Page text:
Based on the assumption that people give their energy and lend their resources to what matters most to them – in work as in life – the Art of Hosting blends a suite of powerful conversational processes to invite people to step in and take charge of the challenges facing them.
Groups and organisations using the Art of Hosting and Harvesting as a working practice report better decision-making, more efficient and effective capacity building and greater ability to quickly respond to opportunity, challenge and change. People who experience the Art of Hosting and Harvesting typically say that they walk away feeling more empowered and able to help guide the meetings and conversations they are part of move towards more effective and desirable outcomes.
What kind of leadership do we need to cultivate NOW for the future?
With major changes occurring in many sectors, questions are emerging; how can we collaborate authentically in a competitive environment? How do we collaborate effectively across sectors? How do we step up and lead others into the unknown? What is the healing that needs to occur before communities can strengthen themselves?
How we can remain hopeful about the future of the human race?
“What is participatory leadership and how does it complement more traditional ways of leading and working?”
— Toke Paludan Moeller
The practice of participatory leadership is strengthened by a range of processes that foster generative conversations where collective wisdom can give rise to new ways of thinking.
It is an approach to leadership that scales up from the personal to the systemic using personal practice, dialogue, facilitation and the co-creation of innovation to address complex challenges.
Participatory leadership assists in discovering new ways of working that are needed right now. It explores powerful ways to strengthen and build on relationships, which allow us to serve each other and the greater good while discovering and harnessing the power of The Information Age.
The Art of Hosting and Harvesting Conversations that Matter takes into account the whole process. All the preparations before the participants, what happens while they are working together, and how the results of their conversations “the harvest“, come together to support the next steps that are coherent for their purpose and context.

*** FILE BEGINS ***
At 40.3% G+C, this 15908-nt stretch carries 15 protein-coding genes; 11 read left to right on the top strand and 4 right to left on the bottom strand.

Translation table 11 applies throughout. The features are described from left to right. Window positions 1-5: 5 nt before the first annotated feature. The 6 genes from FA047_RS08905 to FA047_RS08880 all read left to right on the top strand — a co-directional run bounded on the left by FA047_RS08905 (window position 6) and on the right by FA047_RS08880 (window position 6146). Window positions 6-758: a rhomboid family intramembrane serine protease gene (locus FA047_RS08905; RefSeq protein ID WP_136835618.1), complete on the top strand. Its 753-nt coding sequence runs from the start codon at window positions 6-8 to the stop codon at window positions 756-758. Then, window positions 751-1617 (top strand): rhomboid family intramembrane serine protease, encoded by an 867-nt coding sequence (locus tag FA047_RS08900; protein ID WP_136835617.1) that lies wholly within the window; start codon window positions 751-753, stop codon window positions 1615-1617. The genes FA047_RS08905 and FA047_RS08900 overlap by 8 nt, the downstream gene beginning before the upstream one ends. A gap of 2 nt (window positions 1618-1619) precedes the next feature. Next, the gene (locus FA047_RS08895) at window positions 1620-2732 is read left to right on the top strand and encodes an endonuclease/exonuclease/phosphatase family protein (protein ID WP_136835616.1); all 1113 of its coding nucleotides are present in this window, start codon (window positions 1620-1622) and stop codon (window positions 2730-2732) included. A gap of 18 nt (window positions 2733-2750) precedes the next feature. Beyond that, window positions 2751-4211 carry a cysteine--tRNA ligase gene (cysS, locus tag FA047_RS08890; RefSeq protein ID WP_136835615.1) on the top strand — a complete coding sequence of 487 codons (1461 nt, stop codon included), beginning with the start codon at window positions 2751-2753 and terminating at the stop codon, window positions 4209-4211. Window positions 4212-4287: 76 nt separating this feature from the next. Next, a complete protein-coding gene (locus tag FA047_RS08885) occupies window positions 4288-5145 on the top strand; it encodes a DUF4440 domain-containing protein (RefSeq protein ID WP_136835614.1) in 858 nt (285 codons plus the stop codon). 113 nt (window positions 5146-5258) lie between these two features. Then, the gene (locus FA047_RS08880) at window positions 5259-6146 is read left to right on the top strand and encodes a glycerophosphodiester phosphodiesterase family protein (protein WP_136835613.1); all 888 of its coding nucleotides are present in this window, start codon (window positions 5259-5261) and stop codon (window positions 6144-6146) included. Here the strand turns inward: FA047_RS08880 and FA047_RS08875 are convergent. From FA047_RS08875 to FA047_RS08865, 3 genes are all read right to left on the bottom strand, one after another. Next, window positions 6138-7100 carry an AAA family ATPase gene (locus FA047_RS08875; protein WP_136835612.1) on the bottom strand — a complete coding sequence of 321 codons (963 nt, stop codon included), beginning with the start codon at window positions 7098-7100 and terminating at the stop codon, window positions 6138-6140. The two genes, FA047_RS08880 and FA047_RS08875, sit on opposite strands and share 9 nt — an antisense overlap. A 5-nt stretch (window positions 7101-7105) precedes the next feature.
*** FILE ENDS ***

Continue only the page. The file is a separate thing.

The Art Of Hosting
The Four-Fold Practice
How to be a practitioner?
3 days of training, learning, building and co-creation where you will explore, discuss, immerse and leave with a deeper understanding of Participatory Leadership & Engagement which will inspire you to tap into the essence of communities, organisations and businesses for the greater good!
We invite participants to explore:
- Hosting conversations as a core leadership practice and skill set for leading change in complex systems.
- The Art of Hosting and Harvesting Meaningful Conversations/Participatory Leadership as an organizing pattern/culture that invites new ways of living and working.
- How the practice of hosting can be applied to key strategic change projects in our lives and work.
- Interactive processes that support participatory leadership, creativity, and shared commitment to wise collective action. These include Open Space Technology, Appreciative Inquiry, Circle, World Cafe, Pro-action Cafe, and other participatory methodologies.
- Learning Frameworks and Process Design Tools will be introduced to link deep purpose and vision with wise concise action.
“We always work in hosting teams with a few experienced practitioners and some apprentices from the organizations we support, creating the teams that suits the context and the people we will train and work together with”
— Toke Paludan Moeller
How Should Come?
People who are seeking a way to excel, innovate and lead with a generosity of spirit. Forward-thinking leaders, social innovators, organisational and community leaders who are seeking new and authentic ways to engage, inspire and activate innovation within their teams and stakeholders. Come prepared to step in, step up and step out to practice.
Anyone who plants a garden is planning for results. Whether the result is a fruit or a flower, a gardener is planning for a harvest. In the same way, anyone who plans to host a meeting also wants to get a good result from their efforts. In this case, the harvest might be in the form of a project plan, or an agreement to action or a better relationship.
I have been facilitating groups for over 30 years, but the Art of Hosting provided a new approach to engaging people around their most cherished values and working together for the common good.